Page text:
On the other hand, tobacco businesses say it’s not fair to restrict the freedoms and responsibilities an 18 year old has. A common argument: if they’re allowed to vote and serve in the military, why stop them from deciding whether to smoke or not?
But some business owners, like Jason Smith of 618 Vape, agree with what Tobacco 21 is trying to do for kids. He’s run vaping businesses in Carbondale and Anna for more than five years, and says he routinely turns teens away for trying to buy popular vape products for their underage friends.
“[I wanted] to help people quit smoking, not sell to kids!" Smith said. "It’s wrong. I hate it! I wish it wouldn’t happen that way. I didn’t open my stores to do that.”
Smith believes raising the purchase age alone won’t do much of anything. He says more comprehensive ways of tackling the problem, like restricting where vape products can be sold, would be better still. Moreover, Illinois gets billions of dollars from the tobacco industry from a multi-state legal settlement and in sales taxes, but only uses a tiny fraction of it for anti-smoking programs. Smith says lawmakers should look to those dollars before they think about raising the smoking age.
Instead, he says, shops like his are being scorned as “part of the problem,” when they could be part of the solution.
“We’re not fighting where we need to fight," Smith lamented. "We just wanna blame the stores that sell the stuff. That’s the problem.”
Despite the objections, Tobacco 21 already has a lot of support. It has strong support among the majority Democratic party and some Republicans, like state Rep. Tim Butler of Springfield, broke ranks to vote yes.
“This is a vote that I’m making on my own personal beliefs," Butler told the House floor during last May's vote. "If we can take steps to make a healthier Illinois, I think we should do it.”
Republican votes like Butler’s have left Tobacco 21 supporters hopeful they’ll be able to pass it again. The recent hand off of the Governor’s mansion to J.B. Pritzker could also give the measure the key support it’s needed.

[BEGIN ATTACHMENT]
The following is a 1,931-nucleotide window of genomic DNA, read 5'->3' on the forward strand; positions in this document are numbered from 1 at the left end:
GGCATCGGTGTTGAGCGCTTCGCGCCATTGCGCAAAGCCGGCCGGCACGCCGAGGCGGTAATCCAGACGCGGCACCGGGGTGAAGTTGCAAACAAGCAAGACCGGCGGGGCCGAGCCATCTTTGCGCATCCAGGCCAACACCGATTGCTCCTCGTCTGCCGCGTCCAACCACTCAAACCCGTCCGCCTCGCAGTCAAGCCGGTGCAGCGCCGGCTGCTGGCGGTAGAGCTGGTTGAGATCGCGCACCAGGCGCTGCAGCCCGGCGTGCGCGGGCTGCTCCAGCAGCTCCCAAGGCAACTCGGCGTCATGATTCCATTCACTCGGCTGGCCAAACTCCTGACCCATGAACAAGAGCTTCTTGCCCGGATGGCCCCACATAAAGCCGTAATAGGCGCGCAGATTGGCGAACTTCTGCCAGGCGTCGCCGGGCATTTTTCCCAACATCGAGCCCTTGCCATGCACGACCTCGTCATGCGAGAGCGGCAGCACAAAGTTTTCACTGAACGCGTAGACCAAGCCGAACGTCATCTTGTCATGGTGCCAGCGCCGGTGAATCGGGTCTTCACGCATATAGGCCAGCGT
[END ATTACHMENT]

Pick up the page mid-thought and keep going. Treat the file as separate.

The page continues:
So far, the new governor hasn’t publicly signaled what side of Tobacco 21 he’d come down on. A spokeswoman said in an email that he’s “reviewing the legislation to raise the smoking age.”
But one look at his lieutenant governor’s voting record can give us a pretty good idea. Juliana Stratton, who was a Democratic state representative before being tapped for her new role, voted “yes” when Tobacco 21 came to the floor last May.
Meanwhile, 36 Illinois municipalities and counting have moved ahead on their own by bumping their local smoking age to 21. Before the state of Illinois passed the indoor smoking ban more than a decade ago, towns were passing similar ordinances.
A spokesman for e-cigarette manufacturer Juul says even they "strongly support raising the minimum purchase age for all tobacco products."
All in all, when it comes to this year’s Tobacco 21 proposal, supporters like Kathy Drea are more hopeful than ever.
“There is no single magic bullet to reduce tobacco use, but there is still so much that we can do," she said. "I hope that Tobacco 21 is our next tool in our toolbox."
Illinois Issues is in-depth reporting and analysis that takes you beyond the headlines to provide a deeper understanding of our state. Illinois Issues is produced by NPR Illinois in Springfield.